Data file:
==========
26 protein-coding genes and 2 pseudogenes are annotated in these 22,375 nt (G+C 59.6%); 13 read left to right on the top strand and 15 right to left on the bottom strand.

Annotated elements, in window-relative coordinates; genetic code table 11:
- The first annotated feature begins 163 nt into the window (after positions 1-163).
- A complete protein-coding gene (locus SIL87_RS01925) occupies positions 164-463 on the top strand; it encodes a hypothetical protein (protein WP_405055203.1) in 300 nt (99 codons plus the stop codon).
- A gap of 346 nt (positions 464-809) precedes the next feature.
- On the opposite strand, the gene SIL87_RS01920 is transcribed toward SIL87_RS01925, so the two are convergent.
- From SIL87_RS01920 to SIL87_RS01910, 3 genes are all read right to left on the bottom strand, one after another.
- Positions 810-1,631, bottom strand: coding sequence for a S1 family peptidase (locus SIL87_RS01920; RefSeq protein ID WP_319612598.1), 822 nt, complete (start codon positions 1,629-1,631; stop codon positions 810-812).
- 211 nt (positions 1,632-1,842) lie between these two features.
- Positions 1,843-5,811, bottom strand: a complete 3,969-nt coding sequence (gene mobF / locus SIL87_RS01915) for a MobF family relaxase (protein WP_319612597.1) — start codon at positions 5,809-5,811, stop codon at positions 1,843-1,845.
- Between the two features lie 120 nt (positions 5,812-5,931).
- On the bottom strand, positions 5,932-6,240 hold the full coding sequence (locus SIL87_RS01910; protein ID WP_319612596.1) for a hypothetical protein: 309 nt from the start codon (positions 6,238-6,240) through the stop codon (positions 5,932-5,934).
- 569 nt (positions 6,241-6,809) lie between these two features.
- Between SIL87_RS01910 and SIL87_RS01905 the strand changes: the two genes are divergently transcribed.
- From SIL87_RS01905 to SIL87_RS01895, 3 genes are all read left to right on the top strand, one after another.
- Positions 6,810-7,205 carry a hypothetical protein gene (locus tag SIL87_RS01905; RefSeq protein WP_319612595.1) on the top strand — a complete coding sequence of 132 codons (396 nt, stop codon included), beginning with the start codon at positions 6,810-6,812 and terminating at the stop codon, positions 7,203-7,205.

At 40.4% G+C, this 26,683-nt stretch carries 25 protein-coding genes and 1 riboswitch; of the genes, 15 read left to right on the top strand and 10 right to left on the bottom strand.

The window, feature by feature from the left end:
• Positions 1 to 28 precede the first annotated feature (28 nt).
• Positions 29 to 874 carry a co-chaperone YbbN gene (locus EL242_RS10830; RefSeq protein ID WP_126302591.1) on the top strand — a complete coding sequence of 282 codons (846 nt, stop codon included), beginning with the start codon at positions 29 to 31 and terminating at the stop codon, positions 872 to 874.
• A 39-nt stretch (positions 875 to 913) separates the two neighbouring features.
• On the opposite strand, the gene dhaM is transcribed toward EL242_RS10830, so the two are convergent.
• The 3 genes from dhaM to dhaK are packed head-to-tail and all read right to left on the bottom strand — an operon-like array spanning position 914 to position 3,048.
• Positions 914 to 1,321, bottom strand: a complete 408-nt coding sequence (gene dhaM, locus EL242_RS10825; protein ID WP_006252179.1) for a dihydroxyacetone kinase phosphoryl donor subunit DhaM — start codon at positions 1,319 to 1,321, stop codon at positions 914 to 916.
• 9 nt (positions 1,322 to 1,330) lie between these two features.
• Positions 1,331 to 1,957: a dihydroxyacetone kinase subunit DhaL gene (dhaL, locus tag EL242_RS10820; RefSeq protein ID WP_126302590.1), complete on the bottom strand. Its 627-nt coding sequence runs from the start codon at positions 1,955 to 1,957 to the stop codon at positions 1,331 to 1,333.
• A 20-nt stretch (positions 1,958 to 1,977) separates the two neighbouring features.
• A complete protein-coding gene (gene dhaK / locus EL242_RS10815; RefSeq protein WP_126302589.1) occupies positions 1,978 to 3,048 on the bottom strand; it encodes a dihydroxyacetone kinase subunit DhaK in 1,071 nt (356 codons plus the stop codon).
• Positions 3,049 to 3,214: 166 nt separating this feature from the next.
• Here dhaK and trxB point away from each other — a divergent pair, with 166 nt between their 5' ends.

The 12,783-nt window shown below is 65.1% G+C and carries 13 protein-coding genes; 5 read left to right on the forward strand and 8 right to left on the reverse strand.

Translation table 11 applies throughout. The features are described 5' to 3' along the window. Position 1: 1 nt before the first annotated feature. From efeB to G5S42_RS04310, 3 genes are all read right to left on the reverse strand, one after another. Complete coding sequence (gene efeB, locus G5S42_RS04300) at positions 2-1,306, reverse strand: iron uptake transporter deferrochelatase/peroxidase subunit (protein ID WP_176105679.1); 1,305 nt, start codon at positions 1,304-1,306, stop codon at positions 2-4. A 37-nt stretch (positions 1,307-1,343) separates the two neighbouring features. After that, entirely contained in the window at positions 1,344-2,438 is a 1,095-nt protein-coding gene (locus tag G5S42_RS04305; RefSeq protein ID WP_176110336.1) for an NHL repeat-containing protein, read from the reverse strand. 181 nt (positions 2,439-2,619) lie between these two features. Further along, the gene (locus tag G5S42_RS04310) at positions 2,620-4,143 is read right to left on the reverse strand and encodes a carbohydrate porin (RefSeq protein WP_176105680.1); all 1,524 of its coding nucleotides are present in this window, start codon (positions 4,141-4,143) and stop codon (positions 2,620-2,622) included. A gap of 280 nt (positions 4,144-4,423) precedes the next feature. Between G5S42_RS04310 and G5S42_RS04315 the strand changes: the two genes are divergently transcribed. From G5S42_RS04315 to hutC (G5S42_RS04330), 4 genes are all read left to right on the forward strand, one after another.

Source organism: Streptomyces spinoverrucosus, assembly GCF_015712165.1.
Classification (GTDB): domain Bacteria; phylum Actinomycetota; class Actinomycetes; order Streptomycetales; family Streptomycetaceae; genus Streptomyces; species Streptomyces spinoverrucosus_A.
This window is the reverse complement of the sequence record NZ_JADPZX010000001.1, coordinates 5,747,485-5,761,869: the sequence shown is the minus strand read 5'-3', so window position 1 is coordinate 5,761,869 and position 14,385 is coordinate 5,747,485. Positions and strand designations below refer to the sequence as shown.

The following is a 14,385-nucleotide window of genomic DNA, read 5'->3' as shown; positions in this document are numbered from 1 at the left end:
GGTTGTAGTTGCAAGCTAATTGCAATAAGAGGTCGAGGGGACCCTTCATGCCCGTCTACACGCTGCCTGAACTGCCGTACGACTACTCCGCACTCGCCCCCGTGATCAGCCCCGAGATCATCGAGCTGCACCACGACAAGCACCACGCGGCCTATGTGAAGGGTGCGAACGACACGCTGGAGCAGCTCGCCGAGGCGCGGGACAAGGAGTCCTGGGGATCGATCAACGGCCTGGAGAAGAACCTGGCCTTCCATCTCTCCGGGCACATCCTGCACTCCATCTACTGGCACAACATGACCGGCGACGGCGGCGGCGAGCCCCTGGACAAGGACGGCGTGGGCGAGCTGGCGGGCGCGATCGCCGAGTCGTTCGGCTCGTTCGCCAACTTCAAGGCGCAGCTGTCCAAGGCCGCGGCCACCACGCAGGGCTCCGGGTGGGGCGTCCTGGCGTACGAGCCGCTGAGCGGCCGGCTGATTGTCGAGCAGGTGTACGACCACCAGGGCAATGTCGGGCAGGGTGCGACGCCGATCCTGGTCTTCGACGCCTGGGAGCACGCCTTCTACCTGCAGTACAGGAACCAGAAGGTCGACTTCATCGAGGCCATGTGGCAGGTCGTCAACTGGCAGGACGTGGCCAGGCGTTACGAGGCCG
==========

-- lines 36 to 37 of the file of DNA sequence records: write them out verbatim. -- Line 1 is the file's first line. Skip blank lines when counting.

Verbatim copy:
The following is a 14,385-nucleotide window of genomic DNA, read 5'->3' as shown; positions in this document are numbered from 1 at the left end:
GGTTGTAGTTGCAAGCTAATTGCAATAAGAGGTCGAGGGGACCCTTCATGCCCGTCTACACGCTGCCTGAACTGCCGTACGACTACTCCGCACTCGCCCCCGTGATCAGCCCCGAGATCATCGAGCTGCACCACGACAAGCACCACGCGGCCTATGTGAAGGGTGCGAACGACACGCTGGAGCAGCTCGCCGAGGCGCGGGACAAGGAGTCCTGGGGATCGATCAACGGCCTGGAGAAGAACCTGGCCTTCCATCTCTCCGGGCACATCCTGCACTCCATCTACTGGCACAACATGACCGGCGACGGCGGCGGCGAGCCCCTGGACAAGGACGGCGTGGGCGAGCTGGCGGGCGCGATCGCCGAGTCGTTCGGCTCGTTCGCCAACTTCAAGGCGCAGCTGTCCAAGGCCGCGGCCACCACGCAGGGCTCCGGGTGGGGCGTCCTGGCGTACGAGCCGCTGAGCGGCCGGCTGATTGTCGAGCAGGTGTACGACCACCAGGGCAATGTCGGGCAGGGTGCGACGCCGATCCTGGTCTTCGACGCCTGGGAGCACGCCTTCTACCTGCAGTACAGGAACCAGAAGGTCGACTTCATCGAGGCCATGTGGCAGGTCGTCAACTGGCAGGACGTGGCCAGGCGTTACGAGGCCG